The primary reason for conducting a psychological autopsy is to determine the status of insurance coverage. Some policies do not compensate the family of the deceased if the cause of death is determined to be suicide. This creates a double hardship for the family, as they must cope with financial losses, plus the emotional burden of trying to accept suicide as a reality. The role of the psychologist is to evaluate whether evidence exists to support suicide as a reasonable conclusion, based on psychological information.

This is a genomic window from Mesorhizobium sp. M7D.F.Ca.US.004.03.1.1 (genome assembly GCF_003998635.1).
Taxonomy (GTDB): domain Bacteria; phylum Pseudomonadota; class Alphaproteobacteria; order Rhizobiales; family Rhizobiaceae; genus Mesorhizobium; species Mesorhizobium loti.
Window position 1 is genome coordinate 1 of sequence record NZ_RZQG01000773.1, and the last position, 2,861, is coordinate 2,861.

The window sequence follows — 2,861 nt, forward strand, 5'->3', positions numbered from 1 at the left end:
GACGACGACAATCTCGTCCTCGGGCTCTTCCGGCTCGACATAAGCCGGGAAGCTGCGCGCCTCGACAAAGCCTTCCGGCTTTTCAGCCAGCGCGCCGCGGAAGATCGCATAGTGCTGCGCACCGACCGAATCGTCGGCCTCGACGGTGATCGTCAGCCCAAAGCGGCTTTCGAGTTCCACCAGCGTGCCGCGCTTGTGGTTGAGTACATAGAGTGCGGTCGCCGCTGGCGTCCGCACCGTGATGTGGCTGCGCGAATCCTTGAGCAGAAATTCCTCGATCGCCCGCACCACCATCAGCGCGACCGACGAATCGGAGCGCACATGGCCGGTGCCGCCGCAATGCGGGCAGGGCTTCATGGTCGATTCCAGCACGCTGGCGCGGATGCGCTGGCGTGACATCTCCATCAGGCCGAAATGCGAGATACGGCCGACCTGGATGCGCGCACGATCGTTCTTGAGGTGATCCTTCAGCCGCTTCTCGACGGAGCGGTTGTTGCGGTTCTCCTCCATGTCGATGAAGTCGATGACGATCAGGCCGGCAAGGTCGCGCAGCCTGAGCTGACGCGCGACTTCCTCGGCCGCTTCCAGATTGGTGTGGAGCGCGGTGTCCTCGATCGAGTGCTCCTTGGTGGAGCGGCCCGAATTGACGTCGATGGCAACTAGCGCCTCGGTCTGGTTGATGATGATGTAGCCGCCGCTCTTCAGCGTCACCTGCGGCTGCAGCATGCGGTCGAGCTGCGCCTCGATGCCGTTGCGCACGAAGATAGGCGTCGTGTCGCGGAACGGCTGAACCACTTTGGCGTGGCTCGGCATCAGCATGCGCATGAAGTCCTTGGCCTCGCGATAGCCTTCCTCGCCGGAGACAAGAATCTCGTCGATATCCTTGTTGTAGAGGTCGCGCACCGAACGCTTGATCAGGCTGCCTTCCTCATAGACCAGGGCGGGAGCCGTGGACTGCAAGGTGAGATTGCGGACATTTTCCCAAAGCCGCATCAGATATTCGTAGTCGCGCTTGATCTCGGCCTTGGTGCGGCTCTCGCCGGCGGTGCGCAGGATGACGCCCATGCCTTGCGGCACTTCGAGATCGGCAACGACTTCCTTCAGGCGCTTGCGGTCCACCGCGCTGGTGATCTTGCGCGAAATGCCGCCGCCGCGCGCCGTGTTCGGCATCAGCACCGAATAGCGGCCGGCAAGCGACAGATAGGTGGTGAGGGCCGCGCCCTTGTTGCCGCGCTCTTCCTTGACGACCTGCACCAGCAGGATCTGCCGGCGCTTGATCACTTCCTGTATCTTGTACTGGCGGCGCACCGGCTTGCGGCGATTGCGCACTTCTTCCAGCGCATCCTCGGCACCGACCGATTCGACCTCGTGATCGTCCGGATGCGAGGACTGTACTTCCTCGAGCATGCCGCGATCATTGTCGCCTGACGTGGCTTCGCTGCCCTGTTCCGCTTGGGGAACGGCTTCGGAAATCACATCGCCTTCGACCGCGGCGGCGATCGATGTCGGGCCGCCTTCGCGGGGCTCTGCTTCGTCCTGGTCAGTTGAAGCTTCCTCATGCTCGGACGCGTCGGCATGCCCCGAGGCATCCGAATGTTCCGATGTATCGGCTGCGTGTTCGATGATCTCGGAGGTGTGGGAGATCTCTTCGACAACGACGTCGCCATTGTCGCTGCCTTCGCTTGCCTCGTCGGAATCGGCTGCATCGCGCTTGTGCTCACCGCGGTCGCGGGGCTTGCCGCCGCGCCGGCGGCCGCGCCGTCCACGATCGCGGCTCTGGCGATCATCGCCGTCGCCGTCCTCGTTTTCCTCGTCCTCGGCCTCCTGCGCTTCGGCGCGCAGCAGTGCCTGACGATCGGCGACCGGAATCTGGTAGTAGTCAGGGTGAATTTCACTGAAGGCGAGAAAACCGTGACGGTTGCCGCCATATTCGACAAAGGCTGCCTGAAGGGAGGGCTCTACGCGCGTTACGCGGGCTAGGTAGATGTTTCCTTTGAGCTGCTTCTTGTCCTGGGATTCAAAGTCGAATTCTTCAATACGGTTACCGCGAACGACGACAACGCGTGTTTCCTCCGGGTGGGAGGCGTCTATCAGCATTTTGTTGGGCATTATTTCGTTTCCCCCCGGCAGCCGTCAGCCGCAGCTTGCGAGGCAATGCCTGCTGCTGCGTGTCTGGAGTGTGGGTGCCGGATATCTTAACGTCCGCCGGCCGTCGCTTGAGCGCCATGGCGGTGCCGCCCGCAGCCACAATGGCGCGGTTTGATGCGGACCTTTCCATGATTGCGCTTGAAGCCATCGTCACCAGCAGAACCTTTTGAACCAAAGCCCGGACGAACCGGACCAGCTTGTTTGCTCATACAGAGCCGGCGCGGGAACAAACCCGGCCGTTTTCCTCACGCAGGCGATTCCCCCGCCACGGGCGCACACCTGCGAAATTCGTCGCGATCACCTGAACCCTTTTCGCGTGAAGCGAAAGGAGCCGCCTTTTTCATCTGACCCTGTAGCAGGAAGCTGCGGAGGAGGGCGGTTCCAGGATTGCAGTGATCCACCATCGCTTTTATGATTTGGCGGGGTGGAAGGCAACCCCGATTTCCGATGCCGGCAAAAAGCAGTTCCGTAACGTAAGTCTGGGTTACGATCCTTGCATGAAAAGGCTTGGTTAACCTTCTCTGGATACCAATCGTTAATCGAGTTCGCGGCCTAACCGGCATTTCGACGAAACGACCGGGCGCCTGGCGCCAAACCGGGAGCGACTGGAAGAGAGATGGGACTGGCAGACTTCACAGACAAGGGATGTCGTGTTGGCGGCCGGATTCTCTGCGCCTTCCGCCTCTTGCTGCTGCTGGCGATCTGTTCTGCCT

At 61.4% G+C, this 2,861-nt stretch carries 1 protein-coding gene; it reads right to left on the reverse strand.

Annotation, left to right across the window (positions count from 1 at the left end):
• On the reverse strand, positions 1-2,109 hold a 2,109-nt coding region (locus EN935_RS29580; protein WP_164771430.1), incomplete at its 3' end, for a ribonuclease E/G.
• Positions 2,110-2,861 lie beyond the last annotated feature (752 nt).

Obviously, the psychological state of the individual, prior to his or her death, is of utmost importance in assessing whether that death might possibly be the result of suicide, as opposed to other causes. It is impossible to assess a death as suicide based purely on physiological results because the mental status of the individual must be considered and is not present in a medical autopsy. This type of psychological evaluation is unique, because the individual being evaluated is deceased. Medical records are reviewed, along with the events leading up to the person's death, and the official account of the death. Friends and family members are also interviewed to assess the person's long term functioning.